That’s a good consideration. ‘ In both of those examples, you state where you told them to do it and assumed that they agreed.” I couldn’t put my finger on how this reminded me of a past manager until you wrote what you did. She’d say, ‘See I told you to do DEF.” I’d say no, but ‘I could do ABC or NO I can’t do that’. The back and forth would go on and on sometimes. She said she had proof that she told me to do DEF. I had proof otherwise but wasn’t able to get to showing it all before I was eventually let go. It seems telling the person to do something and them agreeing can have a lot to do with any situation like this one.

    4. Jane*

      This stood out to me, too.

      In those cases, I’d treat it not like a “I’m right, you’re wrong,” kind of thing, but more like, “I mentioned this in our chat on Tuesday. I realize now that you didn’t reply, but I had been assuming you would do it, which is why I didn’t have it on my to-do list.”

    5. MCMonkeyBean*

      Yeah, to be honest if they are colleagues on the same level I don’t think it’s necessarily okay to send them an email telling them to do something and then assume that’s the end of it. First of all, I would expect requests from my colleagues on the same level to come in the form of a question–asking me if I would be able to do something, not telling me that you expect me to. So then you should expect to get some sort of response back confirming, and if they never said “yes I will do this” then there wasn’t really clear communication IMO.

  3. Stayc*

    If you find this is happening often, it may help if you 1. Only use 1 communication channel (like email) to make requests/confirm assignments, and 2. make sure to close the loop on requests. I dislike chat for these sorts of things because it isn’t as easy or automatic to go back and reference or flag tasks. Also, you mention making a request via chat and they responded to another question so PRESUMABLY they saw that request, but if they didn’t confirm/ acknowledge that specific request, I don’t think you can just assume that it’s taken care of. If you don’t get acknowledgement, then follow back up.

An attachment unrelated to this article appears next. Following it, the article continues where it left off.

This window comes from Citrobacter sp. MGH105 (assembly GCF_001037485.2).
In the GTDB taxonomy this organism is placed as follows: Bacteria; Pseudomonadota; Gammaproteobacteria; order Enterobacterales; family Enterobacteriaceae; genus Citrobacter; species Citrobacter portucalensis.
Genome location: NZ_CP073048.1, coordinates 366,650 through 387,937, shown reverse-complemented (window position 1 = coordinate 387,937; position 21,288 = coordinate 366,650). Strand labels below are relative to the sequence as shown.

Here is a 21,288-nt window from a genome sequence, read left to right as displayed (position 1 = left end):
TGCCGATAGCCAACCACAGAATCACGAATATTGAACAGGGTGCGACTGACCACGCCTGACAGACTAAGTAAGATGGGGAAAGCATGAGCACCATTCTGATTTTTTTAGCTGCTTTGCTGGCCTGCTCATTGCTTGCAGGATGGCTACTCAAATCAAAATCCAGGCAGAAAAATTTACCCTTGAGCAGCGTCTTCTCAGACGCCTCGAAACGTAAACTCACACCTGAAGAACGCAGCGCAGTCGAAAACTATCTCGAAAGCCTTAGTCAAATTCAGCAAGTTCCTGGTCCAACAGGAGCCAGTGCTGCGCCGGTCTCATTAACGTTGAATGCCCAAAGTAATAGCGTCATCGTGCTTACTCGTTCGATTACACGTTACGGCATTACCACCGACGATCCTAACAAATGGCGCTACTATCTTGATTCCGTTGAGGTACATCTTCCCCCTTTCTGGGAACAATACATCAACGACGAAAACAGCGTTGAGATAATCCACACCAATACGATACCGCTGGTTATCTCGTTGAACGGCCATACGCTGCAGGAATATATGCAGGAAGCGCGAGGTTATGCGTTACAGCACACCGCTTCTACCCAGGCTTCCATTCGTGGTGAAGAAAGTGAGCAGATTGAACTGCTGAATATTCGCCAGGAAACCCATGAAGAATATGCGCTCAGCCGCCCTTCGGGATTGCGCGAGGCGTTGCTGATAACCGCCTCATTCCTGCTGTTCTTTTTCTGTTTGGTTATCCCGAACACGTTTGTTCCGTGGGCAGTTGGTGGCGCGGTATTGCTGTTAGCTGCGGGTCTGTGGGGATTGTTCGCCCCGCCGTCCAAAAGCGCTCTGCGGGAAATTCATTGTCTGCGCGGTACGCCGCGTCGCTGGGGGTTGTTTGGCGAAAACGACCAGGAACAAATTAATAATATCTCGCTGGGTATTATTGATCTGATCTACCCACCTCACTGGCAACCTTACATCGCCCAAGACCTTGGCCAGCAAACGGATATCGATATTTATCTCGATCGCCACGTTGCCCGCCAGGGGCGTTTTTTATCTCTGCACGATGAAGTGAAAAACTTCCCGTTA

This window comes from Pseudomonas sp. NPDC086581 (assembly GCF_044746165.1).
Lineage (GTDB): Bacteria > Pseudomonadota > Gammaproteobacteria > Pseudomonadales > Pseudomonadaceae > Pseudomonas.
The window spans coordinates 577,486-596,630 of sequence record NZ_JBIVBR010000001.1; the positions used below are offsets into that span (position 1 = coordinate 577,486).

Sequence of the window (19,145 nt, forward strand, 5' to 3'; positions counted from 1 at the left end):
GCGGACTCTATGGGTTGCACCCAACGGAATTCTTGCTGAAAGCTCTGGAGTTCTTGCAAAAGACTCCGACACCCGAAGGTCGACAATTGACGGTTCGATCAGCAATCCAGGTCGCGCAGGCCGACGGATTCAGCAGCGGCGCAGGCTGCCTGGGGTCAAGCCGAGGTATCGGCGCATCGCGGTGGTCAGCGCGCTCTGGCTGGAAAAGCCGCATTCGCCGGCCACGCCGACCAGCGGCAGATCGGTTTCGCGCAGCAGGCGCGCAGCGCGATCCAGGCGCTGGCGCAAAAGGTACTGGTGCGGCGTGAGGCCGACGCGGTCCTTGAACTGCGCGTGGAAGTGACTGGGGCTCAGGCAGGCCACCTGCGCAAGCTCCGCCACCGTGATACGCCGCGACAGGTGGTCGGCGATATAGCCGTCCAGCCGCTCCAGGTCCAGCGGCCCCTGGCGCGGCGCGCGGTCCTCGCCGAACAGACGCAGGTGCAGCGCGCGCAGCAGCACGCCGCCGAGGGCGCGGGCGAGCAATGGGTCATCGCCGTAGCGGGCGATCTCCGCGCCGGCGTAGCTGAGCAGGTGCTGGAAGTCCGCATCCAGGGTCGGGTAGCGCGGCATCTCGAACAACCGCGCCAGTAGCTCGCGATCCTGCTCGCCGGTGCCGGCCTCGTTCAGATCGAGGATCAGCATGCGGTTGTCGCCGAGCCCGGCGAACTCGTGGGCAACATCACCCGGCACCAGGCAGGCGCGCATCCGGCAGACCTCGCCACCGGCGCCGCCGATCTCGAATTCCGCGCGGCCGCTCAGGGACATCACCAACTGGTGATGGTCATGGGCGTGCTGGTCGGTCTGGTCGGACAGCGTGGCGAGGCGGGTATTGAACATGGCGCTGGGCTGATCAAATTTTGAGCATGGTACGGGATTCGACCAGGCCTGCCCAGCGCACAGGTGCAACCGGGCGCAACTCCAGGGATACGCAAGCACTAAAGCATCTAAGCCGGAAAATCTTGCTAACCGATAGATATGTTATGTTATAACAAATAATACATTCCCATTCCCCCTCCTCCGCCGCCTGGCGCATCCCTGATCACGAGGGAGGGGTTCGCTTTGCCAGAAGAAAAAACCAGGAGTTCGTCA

1. Hills to Die on*

      I had a drunken mess of a boss that I needed to send an email confirming every single thing because he refused to have anything in writing but couldn’t remember anything. I would summarize the conversation and then add ‘Please let me know if you understood our discussion differently; otherwise I will proceed accordingly.’ He just stopped answering emails. I started attaching read recipts to everything. He just stopped reading any emails. I quit and he got fired shortly thereafter. Still really dislike that guy.

      1. Bea*

        What a nightmare! I personally hit the “lol no” option for read receipts, thank you for giving me a reason to why some folks use them.

        1. Teapot librarian*

          I use them because one of my direct reports has a “habit” of “not seeing” my emails. I don’t use them all the time (mostly because I forget) and I know he might hit the “lol no” option for letting me know he’s read the email, but I feel as if I’ve at least communicated in some small way that I care if he’s reading my emails. More important to me is the delivery receipt, so if he says he “didn’t get” an email I have proof that he did.